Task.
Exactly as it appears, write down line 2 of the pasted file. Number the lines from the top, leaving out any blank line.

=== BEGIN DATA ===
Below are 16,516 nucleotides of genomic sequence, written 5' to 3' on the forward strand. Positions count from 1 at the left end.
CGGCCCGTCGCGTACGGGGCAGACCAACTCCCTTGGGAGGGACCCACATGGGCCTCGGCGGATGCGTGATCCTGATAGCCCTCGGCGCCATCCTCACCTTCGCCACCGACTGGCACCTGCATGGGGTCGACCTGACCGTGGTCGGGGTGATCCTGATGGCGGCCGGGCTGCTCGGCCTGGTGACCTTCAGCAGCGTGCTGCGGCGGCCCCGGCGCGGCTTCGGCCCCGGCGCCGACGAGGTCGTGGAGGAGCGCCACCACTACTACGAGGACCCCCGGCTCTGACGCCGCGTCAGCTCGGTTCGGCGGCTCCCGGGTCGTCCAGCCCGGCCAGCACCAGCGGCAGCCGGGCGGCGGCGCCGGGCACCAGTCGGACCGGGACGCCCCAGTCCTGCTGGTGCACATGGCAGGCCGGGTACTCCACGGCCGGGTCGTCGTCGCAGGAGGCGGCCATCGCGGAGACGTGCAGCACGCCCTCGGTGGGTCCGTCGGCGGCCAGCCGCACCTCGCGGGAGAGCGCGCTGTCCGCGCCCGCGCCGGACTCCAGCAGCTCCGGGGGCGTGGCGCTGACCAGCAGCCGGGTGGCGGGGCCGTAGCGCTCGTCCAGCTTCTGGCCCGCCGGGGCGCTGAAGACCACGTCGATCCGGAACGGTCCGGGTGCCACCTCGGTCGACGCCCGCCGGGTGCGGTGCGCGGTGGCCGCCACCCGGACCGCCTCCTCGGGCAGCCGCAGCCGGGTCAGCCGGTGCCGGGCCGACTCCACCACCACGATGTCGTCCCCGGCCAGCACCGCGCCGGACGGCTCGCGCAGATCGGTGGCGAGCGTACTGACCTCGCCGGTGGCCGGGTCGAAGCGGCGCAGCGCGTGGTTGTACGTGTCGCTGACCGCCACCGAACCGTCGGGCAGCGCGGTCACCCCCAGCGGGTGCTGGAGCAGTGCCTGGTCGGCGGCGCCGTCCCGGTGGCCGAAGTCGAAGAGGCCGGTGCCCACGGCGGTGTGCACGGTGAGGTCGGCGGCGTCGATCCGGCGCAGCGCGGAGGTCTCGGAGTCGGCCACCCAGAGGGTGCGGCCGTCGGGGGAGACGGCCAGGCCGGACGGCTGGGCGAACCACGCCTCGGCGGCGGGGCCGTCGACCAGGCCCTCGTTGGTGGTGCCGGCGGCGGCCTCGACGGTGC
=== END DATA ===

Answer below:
CGGCCCGTCGCGTACGGGGCAGACCAACTCCCTTGGGAGGGACCCACATGGGCCTCGGCGGATGCGTGATCCTGATAGCCCTCGGCGCCATCCTCACCTTCGCCACCGACTGGCACCTGCATGGGGTCGACCTGACCGTGGTCGGGGTGATCCTGATGGCGGCCGGGCTGCTCGGCCTGGTGACCTTCAGCAGCGTGCTGCGGCGGCCCCGGCGCGGCTTCGGCCCCGGCGCCGACGAGGTCGTGGAGGAGCGCCACCACTACTACGAGGACCCCCGGCTCTGACGCCGCGTCAGCTCGGTTCGGCGGCTCCCGGGTCGTCCAGCCCGGCCAGCACCAGCGGCAGCCGGGCGGCGGCGCCGGGCACCAGTCGGACCGGGACGCCCCAGTCCTGCTGGTGCACATGGCAGGCCGGGTACTCCACGGCCGGGTCGTCGTCGCAGGAGGCGGCCATCGCGGAGACGTGCAGCACGCCCTCGGTGGGTCCGTCGGCGGCCAGCCGCACCTCGCGGGAGAGCGCGCTGTCCGCGCCCGCGCCGGACTCCAGCAGCTCCGGGGGCGTGGCGCTGACCAGCAGCCGGGTGGCGGGGCCGTAGCGCTCGTCCAGCTTCTGGCCCGCCGGGGCGCTGAAGACCACGTCGATCCGGAACGGTCCGGGTGCCACCTCGGTCGACGCCCGCCGGGTGCGGTGCGCGGTGGCCGCCACCCGGACCGCCTCCTCGGGCAGCCGCAGCCGGGTCAGCCGGTGCCGGGCCGACTCCACCACCACGATGTCGTCCCCGGCCAGCACCGCGCCGGACGGCTCGCGCAGATCGGTGGCGAGCGTACTGACCTCGCCGGTGGCCGGGTCGAAGCGGCGCAGCGCGTGGTTGTACGTGTCGCTGACCGCCACCGAACCGTCGGGCAGCGCGGTCACCCCCAGCGGGTGCTGGAGCAGTGCCTGGTCGGCGGCGCCGTCCCGGTGGCCGAAGTCGAAGAGGCCGGTGCCCACGGCGGTGTGCACGGTGAGGTCGGCGGCGTCGATCCGGCGCAGCGCGGAGGTCTCGGAGTCGGCCACCCAGAGGGTGCGGCCGTCGGGGGAGACGGCCAGGCCGGACGGCTGGGCGAACCACGCCTCGGCGGCGGGGCCGTCGACCAGGCCCTCGTTGGTGGTGCCGGCGGCGGCCTCGACGGTGC